Editorial December 2017/January 2018

Laurence Eastham reflects on a year of high quality articles, is tempted to predict and looks forward to another exciting development in the SCL calendar


I cannot think of many better years for SCL. It’s true that there have been years with high-profile IFCLA Conferences and agenda setting SCL Lectures but 2017 has had a mix that appealed to me enormously. And much of this was reflected in the magazine

In the course of this year’s issues, we have had blockchain explained, AI implications puzzled over and smart cities explored. Plus we have seen GDPR and its interpretation and impact thoroughly examined, though, like a newly discovered continent, I suspect much terra incognita remains to give further delight; the brand new Article 29 Working Party guidance on consent looks like a bundle of fun. We have had one issue dominated by the two of the star SCL events – the Online Courts Hackathon and the SCL Conference on Real Business for Lawyers; the Hackathon was especially memorable for me, with so many bright young people applying a mix of tech knowledge and social insight and giving me a hope for the UK’s future. We can even boast that Neil Brown’s article on Sextech: Sticky Legal Issues provoked a special event on the many related issues – and by all accounts it was a memorable occasion.


We close the year, as has become something of a tradition, with sets of predictions – some very serious and some light-hearted, but all worthy of your attention. I am usually tempted to share my own views at this time – and this year is no different.

There is not as much doom and gloom about Brexit as I expected among this year’s predictions. As I stated in my Editorial for the June/July 2016 issue, I was dreading a leave vote but ‘don’t actually think that the consequence of ruin and degradation that has been outlined is very credible’. To be fair, I think it is marginally more credible now, but the smart money is on a very gradual relative decline, with some things getting better less quickly than they might have if the vote had gone the other way. There must though be a real chance of some very nasty blame games, making a The Apprentice boardroom argument look like a tea party, which will dominate politics, cause social division on an even greater scale than now and throw a shadow over every commercial activity including tech and innovation. Let’s hope not.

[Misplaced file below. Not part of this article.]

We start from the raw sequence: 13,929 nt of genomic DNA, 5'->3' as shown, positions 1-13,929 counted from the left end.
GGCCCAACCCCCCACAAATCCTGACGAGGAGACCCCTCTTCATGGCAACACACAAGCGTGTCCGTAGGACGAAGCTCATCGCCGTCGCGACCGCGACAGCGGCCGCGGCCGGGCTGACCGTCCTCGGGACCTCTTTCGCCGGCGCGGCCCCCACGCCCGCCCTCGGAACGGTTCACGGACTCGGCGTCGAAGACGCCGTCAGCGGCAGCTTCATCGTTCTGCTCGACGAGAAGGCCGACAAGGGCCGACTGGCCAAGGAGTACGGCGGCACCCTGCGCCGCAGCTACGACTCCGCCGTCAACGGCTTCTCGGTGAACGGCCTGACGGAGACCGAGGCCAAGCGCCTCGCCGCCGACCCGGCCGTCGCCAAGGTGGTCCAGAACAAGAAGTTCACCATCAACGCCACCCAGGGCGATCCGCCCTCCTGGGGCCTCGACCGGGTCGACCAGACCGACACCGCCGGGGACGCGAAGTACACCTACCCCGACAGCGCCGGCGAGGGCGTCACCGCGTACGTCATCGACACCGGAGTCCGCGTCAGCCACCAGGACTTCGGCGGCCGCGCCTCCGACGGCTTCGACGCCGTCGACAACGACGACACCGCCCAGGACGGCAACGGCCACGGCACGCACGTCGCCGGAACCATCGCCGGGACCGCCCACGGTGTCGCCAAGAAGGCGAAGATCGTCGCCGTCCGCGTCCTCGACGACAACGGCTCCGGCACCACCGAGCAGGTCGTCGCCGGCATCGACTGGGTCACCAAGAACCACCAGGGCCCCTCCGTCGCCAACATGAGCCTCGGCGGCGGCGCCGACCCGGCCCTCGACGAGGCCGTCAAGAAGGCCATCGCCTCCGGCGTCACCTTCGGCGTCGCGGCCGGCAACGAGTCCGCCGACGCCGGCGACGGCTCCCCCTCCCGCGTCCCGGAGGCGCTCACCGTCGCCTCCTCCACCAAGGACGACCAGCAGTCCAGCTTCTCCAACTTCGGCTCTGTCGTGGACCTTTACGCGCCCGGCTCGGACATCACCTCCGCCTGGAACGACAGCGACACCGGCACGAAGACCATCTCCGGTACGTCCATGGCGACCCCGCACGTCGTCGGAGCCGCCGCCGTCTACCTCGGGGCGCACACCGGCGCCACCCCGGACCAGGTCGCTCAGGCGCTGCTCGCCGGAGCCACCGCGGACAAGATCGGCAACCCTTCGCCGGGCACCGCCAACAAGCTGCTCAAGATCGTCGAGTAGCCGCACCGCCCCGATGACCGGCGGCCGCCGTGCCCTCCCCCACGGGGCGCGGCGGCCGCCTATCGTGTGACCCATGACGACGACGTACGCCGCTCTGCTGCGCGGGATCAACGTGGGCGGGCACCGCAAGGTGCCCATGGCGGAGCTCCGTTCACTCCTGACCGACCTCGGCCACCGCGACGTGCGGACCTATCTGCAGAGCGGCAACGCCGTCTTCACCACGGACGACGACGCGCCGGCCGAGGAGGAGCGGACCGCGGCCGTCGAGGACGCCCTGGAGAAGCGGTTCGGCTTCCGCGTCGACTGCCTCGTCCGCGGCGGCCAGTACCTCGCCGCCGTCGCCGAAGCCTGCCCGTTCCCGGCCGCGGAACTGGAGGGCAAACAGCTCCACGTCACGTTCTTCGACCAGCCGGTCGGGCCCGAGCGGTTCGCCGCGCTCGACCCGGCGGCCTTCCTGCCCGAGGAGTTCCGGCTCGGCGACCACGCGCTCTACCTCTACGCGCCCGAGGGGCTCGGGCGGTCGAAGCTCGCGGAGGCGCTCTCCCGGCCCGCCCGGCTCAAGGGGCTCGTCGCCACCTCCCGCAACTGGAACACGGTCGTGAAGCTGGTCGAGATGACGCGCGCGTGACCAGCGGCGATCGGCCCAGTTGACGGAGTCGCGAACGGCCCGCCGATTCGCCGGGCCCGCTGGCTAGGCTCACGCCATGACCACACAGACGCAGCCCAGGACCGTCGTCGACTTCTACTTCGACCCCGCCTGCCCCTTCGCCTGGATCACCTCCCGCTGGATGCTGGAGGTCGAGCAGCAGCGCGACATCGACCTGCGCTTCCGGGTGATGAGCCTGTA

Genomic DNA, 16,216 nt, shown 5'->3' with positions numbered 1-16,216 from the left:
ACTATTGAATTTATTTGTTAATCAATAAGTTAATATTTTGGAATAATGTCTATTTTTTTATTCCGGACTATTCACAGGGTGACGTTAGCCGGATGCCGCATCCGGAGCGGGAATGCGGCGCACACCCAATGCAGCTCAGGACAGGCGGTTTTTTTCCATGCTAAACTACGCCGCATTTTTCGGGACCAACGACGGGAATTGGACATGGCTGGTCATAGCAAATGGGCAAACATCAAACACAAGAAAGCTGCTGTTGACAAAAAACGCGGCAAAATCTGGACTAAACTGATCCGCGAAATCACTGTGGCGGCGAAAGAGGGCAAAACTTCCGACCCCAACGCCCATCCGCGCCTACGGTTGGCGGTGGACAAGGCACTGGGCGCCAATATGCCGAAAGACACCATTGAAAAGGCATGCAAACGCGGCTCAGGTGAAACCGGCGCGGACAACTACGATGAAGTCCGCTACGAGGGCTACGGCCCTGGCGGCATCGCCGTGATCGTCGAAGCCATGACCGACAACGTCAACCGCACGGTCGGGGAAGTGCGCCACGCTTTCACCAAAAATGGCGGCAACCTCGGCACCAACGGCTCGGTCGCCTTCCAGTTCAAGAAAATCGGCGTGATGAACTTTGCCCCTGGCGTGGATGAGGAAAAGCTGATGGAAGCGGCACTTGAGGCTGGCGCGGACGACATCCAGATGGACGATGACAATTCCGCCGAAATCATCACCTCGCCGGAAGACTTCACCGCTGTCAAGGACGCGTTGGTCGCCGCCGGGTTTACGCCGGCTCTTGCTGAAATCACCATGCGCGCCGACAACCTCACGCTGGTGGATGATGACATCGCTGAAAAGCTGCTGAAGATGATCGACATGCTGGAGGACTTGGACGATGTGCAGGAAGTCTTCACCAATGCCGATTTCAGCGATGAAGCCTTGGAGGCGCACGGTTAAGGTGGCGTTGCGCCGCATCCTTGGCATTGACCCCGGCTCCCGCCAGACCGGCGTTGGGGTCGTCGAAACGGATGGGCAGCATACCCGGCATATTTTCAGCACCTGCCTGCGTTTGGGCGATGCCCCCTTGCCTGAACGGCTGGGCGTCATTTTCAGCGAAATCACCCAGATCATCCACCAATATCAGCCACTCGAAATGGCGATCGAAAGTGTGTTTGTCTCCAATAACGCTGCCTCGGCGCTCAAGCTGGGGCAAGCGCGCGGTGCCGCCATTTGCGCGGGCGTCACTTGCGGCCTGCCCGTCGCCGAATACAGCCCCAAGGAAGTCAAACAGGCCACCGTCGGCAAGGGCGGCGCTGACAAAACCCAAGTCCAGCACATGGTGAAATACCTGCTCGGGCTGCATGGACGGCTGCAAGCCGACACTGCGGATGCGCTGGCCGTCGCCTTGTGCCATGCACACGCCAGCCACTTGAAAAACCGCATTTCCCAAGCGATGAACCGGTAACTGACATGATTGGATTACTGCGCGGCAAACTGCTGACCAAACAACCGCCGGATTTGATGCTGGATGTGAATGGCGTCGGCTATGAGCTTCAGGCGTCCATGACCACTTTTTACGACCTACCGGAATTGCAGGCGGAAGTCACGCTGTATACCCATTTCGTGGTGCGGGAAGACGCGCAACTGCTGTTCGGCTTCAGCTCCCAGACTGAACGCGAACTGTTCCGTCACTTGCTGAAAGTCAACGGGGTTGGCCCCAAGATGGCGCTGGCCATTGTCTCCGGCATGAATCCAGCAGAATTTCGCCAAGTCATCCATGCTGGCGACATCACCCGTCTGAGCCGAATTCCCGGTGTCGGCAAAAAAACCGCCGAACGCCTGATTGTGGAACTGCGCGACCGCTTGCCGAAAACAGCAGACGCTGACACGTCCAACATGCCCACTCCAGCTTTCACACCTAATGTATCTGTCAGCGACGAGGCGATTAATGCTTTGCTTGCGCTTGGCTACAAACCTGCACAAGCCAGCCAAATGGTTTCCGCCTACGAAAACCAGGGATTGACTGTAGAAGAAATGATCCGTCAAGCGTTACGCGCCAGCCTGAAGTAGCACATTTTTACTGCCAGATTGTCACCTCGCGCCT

One recent development that is a Brexit-positive is the supine approach of the EU Commission to the Privacy Shield. It is a transparently cosmetic arrangement but, luckily for post-Brexit UK, the EU Commission refuses to call for the inches of slap to be removed. One can only hope that, notwithstanding the likely wishy-washy amendments to the Investigatory Powers Act 2016 that will aim to make data retention policies compliant with EU law (and come up short), the Commission takes an equally ‘practical’ view of the UK’s adequacy once it becomes a fully–fledged third country.

I make one prediction with greater certainty: by the time, the next set of predictions is published in this magazine, it will have a new editor.


One of the most exciting SCL events of 2018 is likely to be the Student Tech Law Challenge in February. I much regret the fact that I shall be abroad and am unable to enter (though there may be other technical disqualifications too). Teams of two will get to live a day in the life of a tech lawyer. I applaud the pursuit of verisimilitude as I note that it is listed as an all-day event, presumably reflecting the fact that they are still expected to be working at midnight. If you are reading this as an SCL member, you probably don’t qualify to enter for the challenge any more than I do but you probably know someone who should enter. So tell them about it – and tell them to get their entry in quickly.

Published: 2017-12-30T01:00:00

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